How is Opioid-Induced Constipation (OIC) Managed and Treated?
There are different ways of managing and treating opioid induced constipation (OIC). Your healthcare provider will ask about your diet and lifestyle and recommend non-prescription medicines. If these do not work, they might prescribe a different pain medicine or a medicine to treat OIC.
Your healthcare provider should make sure opioid medicines are the best choice for treating your pain when they prescribe them and place you on the lowest dose needed to control your pain. A healthcare provider specializing in pain management is a vital part of your health care team. They can work with your healthcare provider to find ways to prevent OIC and other side effects or lower the risk of OIC.
Medications for OIC:
Taking non-prescription laxative medicines may help you manage opioid induced constipation. These medicines work in different ways to make it easier to have a bowel movement. They can stimulate the nerves in your digestive system, soften the waste, or make it bulkier.
You might need to try different types of laxatives or take more than one. For example, you can take a type of laxative called a “stool softener” that makes your stool easier to pass. Or you can take a type called a “stimulant laxative” that makes the nerves in your digestive system more active and sensitive. This can get your digestive system moving again. Your healthcare provider may recommend that you take both types or a different type of laxative.
Polyethylene glycol is another type that may help increase the amount of water in the intestinal tract to stimulate bowel movements. Your healthcare provider can help you decide which laxatives work best and how much you will need to take.
If laxatives do not help your OIC, you may want to speak with your healthcare provider about prescription medicines.
- Lubiprostone (Amitiza®)
Lubiprostone works through the activation of chloride channels in the bowel. This leads to increased bowel movement frequency. It is currently FDA approved specifically for use in women. This is due to the limited number of men that were enrolled in the initial trials. This drug has proven to be effective in men as well. Common adverse events include nausea and diarrhea. Lubiprostone is also FDA approved for the treatment of opioid induced constipation (OIC) in people with chronic non-cancer pain related illnesses. It is also approved for those with chronic idiopathic constipation (CIC) and constipation predominant irritable bowel syndrome (IBS-C).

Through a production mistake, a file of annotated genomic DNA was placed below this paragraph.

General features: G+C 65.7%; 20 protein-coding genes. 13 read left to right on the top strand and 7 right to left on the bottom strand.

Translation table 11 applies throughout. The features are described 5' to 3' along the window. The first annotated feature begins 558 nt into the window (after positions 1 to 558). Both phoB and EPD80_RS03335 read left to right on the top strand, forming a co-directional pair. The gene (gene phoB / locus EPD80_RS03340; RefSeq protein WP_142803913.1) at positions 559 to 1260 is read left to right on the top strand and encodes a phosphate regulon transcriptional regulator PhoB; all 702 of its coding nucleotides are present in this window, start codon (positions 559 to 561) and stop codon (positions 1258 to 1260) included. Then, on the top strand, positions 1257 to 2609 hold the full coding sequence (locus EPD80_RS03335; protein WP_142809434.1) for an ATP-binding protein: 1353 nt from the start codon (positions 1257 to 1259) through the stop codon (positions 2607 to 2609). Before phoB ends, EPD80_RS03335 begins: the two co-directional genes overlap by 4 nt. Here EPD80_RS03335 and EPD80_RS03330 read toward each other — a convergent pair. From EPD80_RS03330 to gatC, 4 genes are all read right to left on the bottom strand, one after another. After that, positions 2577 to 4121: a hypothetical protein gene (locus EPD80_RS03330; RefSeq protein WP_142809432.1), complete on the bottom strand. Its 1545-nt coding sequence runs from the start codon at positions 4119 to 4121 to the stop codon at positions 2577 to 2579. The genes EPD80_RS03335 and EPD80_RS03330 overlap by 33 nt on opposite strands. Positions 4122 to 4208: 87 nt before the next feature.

- Methylnaltrexone bromide (Relistor®)
Some medicines keep opioids from attaching to the receptors in your digestive system and slowing it down. These medicines are called “opioid antagonists.” They “fight” the normal action of the opioids in your intestines without affecting pain control. Methylnaltrexone bromide is FDA approved for the treatment of opioid-induced constipation in advanced-illness patients who are receiving palliative care when the response to usual laxative therapy has not been sufficient. Palliative care is care given to improve the quality of life of patients who have a serious or life-threatening disease, such as cancer. Palliative care is an approach to care that addresses the person, not just their disease.
Talking to Your Healthcare Provider About OIC
Tell your healthcare provider if you have constipation when taking opioid medicines. If one way of treating constipation does not work, ask what else you can try. This might include switching to a different pain medication. Your healthcare provider can help you find the best way to control pain and avoid constipation.
Want to learn more?
Visit You and Constipation to learn more about Opioid induced constipation or click on the button below to watch a short video about how to manage and treat OIC.
Adapted from IFFGD Publication #155 “Managing and Treating OIC” by IFFGD, edited by Satish Rao